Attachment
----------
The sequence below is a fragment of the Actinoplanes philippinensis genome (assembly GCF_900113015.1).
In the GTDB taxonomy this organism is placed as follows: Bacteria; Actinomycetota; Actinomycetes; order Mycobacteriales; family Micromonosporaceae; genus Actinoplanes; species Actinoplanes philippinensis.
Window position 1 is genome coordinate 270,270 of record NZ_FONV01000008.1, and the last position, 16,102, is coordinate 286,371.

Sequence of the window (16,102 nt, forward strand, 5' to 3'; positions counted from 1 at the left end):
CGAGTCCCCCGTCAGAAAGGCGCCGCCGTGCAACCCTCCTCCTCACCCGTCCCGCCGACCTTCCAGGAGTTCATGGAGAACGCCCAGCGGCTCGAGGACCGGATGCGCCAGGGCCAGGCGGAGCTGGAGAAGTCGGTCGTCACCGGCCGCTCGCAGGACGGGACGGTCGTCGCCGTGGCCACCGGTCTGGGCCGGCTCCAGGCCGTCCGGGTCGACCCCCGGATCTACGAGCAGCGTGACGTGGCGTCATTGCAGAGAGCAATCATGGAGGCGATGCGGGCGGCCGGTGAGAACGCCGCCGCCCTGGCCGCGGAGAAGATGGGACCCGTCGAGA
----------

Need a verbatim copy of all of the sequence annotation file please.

The sequence below is a fragment of the Actinoplanes philippinensis genome (assembly GCF_900113015.1).
In the GTDB taxonomy this organism is placed as follows: Bacteria; Actinomycetota; Actinomycetes; order Mycobacteriales; family Micromonosporaceae; genus Actinoplanes; species Actinoplanes philippinensis.
Window position 1 is genome coordinate 270,270 of record NZ_FONV01000008.1, and the last position, 16,102, is coordinate 286,371.

Sequence of the window (16,102 nt, forward strand, 5' to 3'; positions counted from 1 at the left end):
CGAGTCCCCCGTCAGAAAGGCGCCGCCGTGCAACCCTCCTCCTCACCCGTCCCGCCGACCTTCCAGGAGTTCATGGAGAACGCCCAGCGGCTCGAGGACCGGATGCGCCAGGGCCAGGCGGAGCTGGAGAAGTCGGTCGTCACCGGCCGCTCGCAGGACGGGACGGTCGTCGCCGTGGCCACCGGTCTGGGCCGGCTCCAGGCCGTCCGGGTCGACCCCCGGATCTACGAGCAGCGTGACGTGGCGTCATTGCAGAGAGCAATCATGGAGGCGATGCGGGCGGCCGGTGAGAACGCCGCCGCCCTGGCCGCGGAGAAGATGGGACCCGTCGAGA